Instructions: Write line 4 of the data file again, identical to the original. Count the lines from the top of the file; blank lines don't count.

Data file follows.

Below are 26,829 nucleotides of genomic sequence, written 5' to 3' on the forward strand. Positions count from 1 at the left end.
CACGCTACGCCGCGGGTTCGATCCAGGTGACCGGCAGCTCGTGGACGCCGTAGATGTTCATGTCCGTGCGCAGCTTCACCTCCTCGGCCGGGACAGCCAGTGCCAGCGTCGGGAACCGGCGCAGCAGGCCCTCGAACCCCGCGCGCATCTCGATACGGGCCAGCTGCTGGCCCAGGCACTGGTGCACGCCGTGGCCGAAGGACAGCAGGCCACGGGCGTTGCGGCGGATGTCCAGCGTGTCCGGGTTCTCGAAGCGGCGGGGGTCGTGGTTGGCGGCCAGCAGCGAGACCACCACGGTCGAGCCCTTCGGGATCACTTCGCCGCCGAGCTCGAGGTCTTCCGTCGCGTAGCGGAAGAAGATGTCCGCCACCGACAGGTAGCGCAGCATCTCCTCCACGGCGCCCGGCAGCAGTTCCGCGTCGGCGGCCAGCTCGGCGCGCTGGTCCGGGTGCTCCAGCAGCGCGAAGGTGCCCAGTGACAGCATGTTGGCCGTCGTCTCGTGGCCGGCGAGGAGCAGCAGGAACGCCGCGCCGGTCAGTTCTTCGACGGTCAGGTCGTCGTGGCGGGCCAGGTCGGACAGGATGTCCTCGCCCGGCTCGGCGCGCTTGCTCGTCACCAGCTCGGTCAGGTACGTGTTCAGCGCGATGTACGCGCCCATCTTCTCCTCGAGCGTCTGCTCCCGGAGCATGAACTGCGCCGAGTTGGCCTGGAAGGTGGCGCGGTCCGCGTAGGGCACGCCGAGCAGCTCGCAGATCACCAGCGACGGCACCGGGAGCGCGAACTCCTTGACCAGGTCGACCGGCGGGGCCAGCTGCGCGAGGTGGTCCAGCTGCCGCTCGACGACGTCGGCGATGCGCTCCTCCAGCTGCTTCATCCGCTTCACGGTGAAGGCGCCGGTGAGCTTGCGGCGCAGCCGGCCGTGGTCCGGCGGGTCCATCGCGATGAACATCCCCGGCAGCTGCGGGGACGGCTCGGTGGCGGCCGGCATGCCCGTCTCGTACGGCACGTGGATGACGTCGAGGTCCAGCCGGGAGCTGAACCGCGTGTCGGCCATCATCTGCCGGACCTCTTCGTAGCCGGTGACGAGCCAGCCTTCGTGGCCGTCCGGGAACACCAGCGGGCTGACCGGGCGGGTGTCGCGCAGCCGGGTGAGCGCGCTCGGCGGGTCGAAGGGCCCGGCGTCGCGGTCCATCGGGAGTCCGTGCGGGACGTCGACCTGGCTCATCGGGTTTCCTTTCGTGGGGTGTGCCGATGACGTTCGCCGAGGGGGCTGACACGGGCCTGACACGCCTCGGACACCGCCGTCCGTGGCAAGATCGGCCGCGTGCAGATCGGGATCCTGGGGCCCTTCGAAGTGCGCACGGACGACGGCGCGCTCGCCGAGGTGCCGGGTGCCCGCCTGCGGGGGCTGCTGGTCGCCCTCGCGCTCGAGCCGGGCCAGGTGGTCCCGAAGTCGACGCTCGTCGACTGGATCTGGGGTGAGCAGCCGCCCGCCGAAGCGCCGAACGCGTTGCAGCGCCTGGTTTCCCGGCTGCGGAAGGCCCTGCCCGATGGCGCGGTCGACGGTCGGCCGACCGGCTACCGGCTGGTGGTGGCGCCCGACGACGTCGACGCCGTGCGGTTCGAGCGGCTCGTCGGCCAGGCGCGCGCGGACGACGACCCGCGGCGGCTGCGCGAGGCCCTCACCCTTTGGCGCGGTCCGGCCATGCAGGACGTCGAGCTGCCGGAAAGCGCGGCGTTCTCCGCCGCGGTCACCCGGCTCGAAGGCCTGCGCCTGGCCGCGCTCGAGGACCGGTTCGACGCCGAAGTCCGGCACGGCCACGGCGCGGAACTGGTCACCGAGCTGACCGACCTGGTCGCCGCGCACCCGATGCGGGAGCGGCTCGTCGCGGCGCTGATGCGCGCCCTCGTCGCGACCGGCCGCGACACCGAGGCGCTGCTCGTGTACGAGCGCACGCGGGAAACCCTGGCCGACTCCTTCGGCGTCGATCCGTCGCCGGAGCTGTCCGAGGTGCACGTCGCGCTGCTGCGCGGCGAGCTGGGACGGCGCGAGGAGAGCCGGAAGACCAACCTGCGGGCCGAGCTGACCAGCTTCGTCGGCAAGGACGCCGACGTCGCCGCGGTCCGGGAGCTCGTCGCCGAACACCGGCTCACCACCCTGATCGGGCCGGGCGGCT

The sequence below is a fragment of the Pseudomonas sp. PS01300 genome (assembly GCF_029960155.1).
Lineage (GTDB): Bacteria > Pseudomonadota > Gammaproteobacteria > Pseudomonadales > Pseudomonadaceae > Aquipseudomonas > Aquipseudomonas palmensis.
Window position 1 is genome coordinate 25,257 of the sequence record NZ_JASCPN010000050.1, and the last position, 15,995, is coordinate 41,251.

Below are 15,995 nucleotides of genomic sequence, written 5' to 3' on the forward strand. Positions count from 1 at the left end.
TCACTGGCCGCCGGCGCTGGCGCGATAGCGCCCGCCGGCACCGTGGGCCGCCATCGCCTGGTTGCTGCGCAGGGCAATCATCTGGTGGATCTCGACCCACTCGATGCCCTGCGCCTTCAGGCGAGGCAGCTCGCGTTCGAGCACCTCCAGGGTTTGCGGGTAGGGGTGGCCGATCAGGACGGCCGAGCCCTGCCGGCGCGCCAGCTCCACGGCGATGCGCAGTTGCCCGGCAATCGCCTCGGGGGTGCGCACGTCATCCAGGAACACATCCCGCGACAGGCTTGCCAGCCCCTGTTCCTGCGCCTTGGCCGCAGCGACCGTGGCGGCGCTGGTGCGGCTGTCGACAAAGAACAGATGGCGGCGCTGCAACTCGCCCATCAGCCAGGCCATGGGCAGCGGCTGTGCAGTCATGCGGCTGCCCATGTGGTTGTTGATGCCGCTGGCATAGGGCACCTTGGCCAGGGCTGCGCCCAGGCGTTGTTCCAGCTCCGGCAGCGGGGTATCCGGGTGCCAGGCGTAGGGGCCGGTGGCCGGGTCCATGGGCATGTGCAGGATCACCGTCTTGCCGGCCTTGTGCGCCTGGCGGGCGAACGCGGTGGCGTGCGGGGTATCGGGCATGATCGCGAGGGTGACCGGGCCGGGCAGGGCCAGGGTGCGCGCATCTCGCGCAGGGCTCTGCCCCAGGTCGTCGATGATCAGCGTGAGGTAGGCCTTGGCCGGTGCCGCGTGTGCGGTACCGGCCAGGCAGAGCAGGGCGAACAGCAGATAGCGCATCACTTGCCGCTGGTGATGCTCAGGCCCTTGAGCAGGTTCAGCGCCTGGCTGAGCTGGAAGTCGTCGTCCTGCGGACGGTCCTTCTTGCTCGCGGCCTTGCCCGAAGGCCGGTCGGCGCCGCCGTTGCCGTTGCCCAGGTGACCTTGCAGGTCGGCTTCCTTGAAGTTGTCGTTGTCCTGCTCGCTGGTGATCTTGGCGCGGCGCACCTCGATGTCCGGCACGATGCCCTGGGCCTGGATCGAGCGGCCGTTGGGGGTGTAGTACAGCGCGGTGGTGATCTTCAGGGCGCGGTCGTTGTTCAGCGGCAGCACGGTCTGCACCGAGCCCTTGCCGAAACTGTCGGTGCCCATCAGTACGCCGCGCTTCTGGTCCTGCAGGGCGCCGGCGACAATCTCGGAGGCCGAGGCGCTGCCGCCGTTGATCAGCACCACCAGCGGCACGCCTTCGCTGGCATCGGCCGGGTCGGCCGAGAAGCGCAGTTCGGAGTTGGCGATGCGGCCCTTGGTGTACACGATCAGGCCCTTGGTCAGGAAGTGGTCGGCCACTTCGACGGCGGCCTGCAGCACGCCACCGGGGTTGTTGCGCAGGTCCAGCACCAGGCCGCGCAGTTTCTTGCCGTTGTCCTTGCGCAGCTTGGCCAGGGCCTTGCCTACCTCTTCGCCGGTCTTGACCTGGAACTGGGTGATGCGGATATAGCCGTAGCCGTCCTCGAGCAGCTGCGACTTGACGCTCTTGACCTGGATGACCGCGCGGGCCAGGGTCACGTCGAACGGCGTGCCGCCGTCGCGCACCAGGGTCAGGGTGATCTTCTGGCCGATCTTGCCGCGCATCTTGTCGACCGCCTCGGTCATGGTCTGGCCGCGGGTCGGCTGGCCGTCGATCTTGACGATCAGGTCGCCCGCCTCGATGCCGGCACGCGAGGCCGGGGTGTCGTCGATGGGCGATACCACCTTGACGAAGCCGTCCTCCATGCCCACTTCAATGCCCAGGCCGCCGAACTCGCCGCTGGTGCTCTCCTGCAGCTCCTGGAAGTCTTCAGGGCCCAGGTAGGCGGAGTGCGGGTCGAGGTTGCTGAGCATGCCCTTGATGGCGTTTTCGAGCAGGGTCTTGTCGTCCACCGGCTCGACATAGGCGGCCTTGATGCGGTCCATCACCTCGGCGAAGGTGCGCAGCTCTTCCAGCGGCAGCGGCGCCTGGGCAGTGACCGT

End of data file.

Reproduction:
Lineage (GTDB): Bacteria > Pseudomonadota > Gammaproteobacteria > Pseudomonadales > Pseudomonadaceae > Aquipseudomonas > Aquipseudomonas palmensis.